Evergreen Campaigns vs. Seasonal Campaigns: Which Should I Invest In?
November 30, 2023 |
March 28, 2022
There may come a time in your business that you start looking to expand. Your growth has pushed the limits of your current operations, and you’re ready for the next challenge. That may result in expanding your business to serve more locations and markets.
So what’s the process to expand into a new location? Much of this will reflect the beginning stages of your marketing strategy’s inception, but now that a lot of the hard work has been done for your current market, you can duplicate that with a new location.
You’ll first need to decide how big of a shift this will be for you and your team. There’s a difference in your approach if you are looking to enter a neighboring city rather than a location in a different county or even state!
For example, you may be a home service provider in Gainesville looking to expand your business to serve homeowners in the neighboring towns of Williston and Alachua. That’s a much simpler approach than if you were looking to expand into Jacksonville or Orlando, much bigger cities with different customers and more competition. That type of move also requires a new physical location, more employees, and other business expenses.
Before you expand into your new market, keep these marketing considerations in mind.
After deciding the where of your new service area, you need to do more digging. You can’t “copy and paste” your strategy to a new area just because it works in your current location. It will give you a starting point, but there’s still more research to be done.
First things first, you need to scope out your competition. Who are the main stakeholders in this new area? You’re likely competing with businesses with a local presence for decades and already cultivated a long list of loyal customers.
We recommend crafting a competitor audit with a breakdown of their:
Once completed, you can begin to dive deeper into the clear winners that will be hard to beat out, especially on organic traffic.
Next, you’ll need to run a local SEO audit. Your website likely targets only your current service area. To be competitive in the area you are expanding into, you’ll need to tweak your website and other channels to include location-specific keywords. Some good reminders include:
You’ll also need to decide if you’ll need additional Google Business profiles. Fortunately, you can select your service areas, so a new listing may not be necessary. However, if you are opening another physical location, having a profile with the address in that city would improve your local SEO presence. Google does not allow for multiple physical locations to be under the same Google My Business listing.
Paid promotion looks different in every city, state, and region. Your budget, competition, and targeting can vary dramatically as you enter this new service area. Running a preliminary audit for your pay-per-click and social media advertising will help you determine the right budget for your new campaigns.
Now that you’ve put in the time to do your due diligence, it’s time to start planning out your marketing roll-out.
If you expand your business, you’ll likely need more team members to accomplish your goals. It’s smart to begin a hiring campaign as you are in the research stages to allow for ample time to gather the necessary people before you officially launch. Plus, this can get your brand in front of people initially.
Once you have the resources in place to begin serving this new location, you’ll want to start your marketing efforts at the beginning: brand awareness. You may have served your current area for decades, but you’ll need to assume that no one knows your brand in this new area if you are venturing into a new county or state.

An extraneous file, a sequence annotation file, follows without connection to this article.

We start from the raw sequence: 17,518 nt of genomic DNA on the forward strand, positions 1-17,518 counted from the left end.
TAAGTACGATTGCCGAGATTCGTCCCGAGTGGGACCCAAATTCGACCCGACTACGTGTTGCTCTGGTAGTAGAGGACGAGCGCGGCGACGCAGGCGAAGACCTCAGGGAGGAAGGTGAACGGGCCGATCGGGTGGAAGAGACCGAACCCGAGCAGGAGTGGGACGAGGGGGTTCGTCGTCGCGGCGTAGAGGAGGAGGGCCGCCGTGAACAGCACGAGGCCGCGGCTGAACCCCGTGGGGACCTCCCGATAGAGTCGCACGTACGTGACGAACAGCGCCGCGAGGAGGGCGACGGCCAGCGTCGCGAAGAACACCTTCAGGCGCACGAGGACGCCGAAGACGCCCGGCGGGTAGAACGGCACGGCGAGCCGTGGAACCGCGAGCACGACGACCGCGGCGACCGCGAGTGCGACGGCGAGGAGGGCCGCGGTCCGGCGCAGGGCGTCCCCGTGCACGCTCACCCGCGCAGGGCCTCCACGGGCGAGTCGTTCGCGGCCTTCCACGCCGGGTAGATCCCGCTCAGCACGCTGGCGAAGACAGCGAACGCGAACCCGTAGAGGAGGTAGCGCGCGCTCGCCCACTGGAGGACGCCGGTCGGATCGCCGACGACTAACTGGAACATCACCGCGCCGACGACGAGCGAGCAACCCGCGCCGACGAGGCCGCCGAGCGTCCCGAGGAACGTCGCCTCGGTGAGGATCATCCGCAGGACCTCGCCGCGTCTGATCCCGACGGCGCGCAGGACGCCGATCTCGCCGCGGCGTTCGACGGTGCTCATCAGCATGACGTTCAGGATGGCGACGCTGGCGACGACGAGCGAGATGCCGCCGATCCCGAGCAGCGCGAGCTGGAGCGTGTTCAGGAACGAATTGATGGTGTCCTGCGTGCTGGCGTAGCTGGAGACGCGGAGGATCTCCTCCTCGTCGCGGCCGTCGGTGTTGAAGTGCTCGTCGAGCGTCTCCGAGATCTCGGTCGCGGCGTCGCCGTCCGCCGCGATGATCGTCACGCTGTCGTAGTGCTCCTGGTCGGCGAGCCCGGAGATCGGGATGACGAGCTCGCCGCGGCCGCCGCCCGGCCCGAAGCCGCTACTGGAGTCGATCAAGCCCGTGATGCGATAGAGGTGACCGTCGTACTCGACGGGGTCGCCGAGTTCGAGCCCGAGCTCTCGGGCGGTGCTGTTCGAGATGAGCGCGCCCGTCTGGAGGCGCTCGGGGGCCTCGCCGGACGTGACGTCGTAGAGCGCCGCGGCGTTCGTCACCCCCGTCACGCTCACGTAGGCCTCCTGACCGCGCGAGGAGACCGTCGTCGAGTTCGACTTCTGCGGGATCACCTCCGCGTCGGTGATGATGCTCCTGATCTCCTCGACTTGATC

Brand awareness is important as it creates space in people’s minds for your services, your mission, and your name. To do this, we recommend:
As you bring on new leads that eventually convert to customers, take really great notes about these customers. Are they similar to your current customers? Do they gravitate to different services? Market research is especially important as you grow your new customer base.
Gaining new customers will take some time, but keeping them will require even more effort. It’s important to have a customer retention plan in place as you gain more and more customers.
Another important aspect of this building period is gathering great feedback. If you started a new Google My Business listing, you’ll need all of the positive testimonials you can get. Digital word-of-mouth is extremely valuable as people are more likely to work with you if they trust their neighbors. Make sure to have a great strategy in place to gather and respond to online reviews. You might even consider getting plugged into directories like NextDoor and Angie’s List, as they are trusted sources for local recommendations.
Finally, setting the right goals will help you to determine the right priorities as you grow your business. Your business goals and marketing key performance indicators will look different from the ones you’ve leaned on in the past. KPIs like social media followers, impressions, share of voice, geo-specific website users, and email subscribers will likely be used to measure your success as you build your business in a new area.
As with any marketing strategy, you should continuously analyze and optimize to reach success. If you find this area has a lesser emphasis on social media, pour more energy into more competitive channels. When you begin growing, find those wins and implement ways to duplicate them.
At PHOS, we serve clients nationwide. When you grow the right way, you’ll likely have the opportunity to serve even more customers. We’ve got the team to help you find success in your current location and branch out into new ones.
Let’s grow together. Connect with our team to get started.